August 25, 2016

Emblazoned with doves

“The most important question in the world is ‘Why?’. Why do we fail to build lasting peace? Why do we fail to bring about peace on our side? Why do they fail to bring about peace on their side? If both sides apply fair thinking to these questions, trust can be established.”
State Counsellor Daw Aung San Suu Kyi said so in a meeting with the Peace Process Steering Team (PPST) in Nay Pyi Taw a few days ago, depicting trust as a vital ingredient for the peace process and calling for concerted efforts to make the peace conference a success from the start.
On the one hand, lack of trust can cause contracts to end in vain, no matter what their terms are. On the other, mutual trust is capable of rooting out other outstanding issues. In this respect, straightforwardness and uprightness are crucial to the institutionalisation of understanding and trust in face-to-face interactions.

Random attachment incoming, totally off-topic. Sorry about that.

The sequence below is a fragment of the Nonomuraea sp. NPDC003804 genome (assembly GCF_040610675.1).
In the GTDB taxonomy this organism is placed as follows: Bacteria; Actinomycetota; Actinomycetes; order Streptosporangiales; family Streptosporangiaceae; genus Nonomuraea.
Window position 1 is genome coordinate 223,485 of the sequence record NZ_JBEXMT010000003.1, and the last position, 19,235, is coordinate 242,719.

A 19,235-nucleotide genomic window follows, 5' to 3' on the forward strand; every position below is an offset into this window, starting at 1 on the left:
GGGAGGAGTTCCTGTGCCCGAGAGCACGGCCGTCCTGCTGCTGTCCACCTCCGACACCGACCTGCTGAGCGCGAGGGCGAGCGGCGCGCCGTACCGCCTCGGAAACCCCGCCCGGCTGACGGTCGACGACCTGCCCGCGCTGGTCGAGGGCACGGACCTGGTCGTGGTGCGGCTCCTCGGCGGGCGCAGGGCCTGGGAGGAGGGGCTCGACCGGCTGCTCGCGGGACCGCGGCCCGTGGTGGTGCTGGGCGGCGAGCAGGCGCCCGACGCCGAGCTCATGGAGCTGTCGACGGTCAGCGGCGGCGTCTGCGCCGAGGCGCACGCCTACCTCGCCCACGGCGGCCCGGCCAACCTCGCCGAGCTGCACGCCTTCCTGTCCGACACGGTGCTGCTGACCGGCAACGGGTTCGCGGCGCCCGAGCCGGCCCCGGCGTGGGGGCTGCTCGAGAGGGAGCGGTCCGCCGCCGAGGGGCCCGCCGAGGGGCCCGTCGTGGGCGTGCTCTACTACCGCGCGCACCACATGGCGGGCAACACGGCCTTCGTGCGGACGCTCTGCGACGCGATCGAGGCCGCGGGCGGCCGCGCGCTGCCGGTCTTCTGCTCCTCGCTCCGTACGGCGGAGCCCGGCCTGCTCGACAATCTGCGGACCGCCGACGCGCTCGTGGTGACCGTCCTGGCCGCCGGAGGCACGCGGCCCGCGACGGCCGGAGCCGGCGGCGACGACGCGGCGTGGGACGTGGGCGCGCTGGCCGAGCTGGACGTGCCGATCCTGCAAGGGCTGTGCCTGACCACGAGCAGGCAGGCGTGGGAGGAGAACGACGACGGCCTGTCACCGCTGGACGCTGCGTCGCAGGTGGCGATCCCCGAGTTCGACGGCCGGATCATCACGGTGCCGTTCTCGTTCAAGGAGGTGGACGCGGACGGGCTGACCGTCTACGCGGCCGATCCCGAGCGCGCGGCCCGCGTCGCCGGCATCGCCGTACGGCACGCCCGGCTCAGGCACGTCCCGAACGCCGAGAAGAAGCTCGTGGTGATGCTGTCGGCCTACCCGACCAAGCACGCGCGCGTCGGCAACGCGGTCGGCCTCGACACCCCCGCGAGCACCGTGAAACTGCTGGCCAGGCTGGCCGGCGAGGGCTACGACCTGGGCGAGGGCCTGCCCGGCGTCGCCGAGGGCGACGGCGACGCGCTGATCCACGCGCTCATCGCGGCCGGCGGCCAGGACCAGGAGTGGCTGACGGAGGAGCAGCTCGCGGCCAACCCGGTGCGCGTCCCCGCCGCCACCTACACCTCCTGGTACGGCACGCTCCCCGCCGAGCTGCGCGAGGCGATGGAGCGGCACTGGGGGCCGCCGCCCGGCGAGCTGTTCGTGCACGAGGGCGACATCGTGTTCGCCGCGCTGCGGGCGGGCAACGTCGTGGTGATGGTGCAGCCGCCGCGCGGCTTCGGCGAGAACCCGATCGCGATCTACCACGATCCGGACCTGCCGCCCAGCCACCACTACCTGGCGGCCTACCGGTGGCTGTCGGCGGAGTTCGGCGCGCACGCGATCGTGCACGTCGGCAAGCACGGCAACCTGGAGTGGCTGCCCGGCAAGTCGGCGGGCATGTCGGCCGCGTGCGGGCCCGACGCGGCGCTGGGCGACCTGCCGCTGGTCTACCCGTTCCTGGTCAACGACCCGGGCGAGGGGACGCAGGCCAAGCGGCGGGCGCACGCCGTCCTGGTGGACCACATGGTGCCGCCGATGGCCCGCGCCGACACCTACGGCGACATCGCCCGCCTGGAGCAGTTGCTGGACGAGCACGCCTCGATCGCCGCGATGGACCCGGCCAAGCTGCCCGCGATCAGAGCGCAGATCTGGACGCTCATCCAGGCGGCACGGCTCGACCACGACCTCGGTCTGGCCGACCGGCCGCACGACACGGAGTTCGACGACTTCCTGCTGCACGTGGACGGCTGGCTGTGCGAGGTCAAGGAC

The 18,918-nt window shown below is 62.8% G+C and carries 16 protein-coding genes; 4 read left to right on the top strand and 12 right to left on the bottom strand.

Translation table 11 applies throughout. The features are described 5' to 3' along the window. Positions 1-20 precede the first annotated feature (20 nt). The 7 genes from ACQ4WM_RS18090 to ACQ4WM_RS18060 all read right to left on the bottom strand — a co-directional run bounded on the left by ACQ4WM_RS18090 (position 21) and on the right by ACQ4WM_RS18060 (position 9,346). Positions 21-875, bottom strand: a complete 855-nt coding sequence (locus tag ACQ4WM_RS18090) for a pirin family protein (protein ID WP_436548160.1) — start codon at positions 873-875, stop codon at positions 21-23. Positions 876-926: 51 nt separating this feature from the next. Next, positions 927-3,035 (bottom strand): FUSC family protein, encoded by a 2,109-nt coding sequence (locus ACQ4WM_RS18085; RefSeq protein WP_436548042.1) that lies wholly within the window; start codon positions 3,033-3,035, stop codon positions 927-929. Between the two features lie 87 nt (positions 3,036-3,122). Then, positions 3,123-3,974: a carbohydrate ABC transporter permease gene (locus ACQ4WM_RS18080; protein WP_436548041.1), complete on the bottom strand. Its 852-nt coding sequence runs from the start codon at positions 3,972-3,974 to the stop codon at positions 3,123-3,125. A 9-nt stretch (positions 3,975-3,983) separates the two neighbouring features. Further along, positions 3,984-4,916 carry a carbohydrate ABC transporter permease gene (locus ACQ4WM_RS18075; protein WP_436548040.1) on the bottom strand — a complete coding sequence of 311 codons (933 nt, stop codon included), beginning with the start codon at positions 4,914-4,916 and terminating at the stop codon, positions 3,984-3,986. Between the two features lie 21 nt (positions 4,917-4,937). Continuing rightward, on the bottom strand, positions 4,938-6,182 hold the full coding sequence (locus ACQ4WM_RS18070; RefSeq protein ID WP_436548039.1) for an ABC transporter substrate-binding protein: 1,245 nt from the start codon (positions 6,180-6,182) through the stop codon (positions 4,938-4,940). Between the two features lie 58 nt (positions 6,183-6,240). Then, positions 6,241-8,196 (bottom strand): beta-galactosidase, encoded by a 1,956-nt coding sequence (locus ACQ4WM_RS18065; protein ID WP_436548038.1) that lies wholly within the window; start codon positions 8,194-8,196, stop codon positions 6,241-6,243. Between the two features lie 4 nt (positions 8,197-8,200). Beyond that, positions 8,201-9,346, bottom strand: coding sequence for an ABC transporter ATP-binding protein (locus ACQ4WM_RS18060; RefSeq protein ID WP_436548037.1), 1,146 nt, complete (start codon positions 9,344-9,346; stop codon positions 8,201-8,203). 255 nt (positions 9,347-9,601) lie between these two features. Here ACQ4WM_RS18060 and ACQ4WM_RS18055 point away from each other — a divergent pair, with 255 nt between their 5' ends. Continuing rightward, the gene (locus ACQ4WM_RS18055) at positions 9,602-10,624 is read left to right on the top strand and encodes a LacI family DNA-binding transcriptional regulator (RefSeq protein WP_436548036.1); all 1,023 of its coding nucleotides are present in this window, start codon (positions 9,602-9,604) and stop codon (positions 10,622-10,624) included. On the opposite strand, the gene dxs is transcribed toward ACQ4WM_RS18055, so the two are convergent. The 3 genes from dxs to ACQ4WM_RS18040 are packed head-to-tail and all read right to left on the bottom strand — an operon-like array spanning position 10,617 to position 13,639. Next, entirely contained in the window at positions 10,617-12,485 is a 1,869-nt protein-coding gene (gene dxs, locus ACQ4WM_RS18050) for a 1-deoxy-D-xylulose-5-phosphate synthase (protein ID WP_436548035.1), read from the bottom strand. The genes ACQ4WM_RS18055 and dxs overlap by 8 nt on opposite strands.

It is therefore necessary for all the armed groups to be determined to rid the citizens of unwanted burdens by reflecting on how much our country has suffered in its long wait for enduring peace. In fact, politicking is an activity that can be undertaken without arms.
After all, the long-running internal armed conflicts now look like they are coming to a close as the peace conference is hailed not only as a historic, inclusive event but also the beginning of the end to the suffering, pain and tragedy of our innocent national brethren. As the state counsellor put it, an opportunity like this comes once in a lifetime. So, the 21st Century Panglong Peace Conference, scheduled for 31 August, should be emblazoned with doves.


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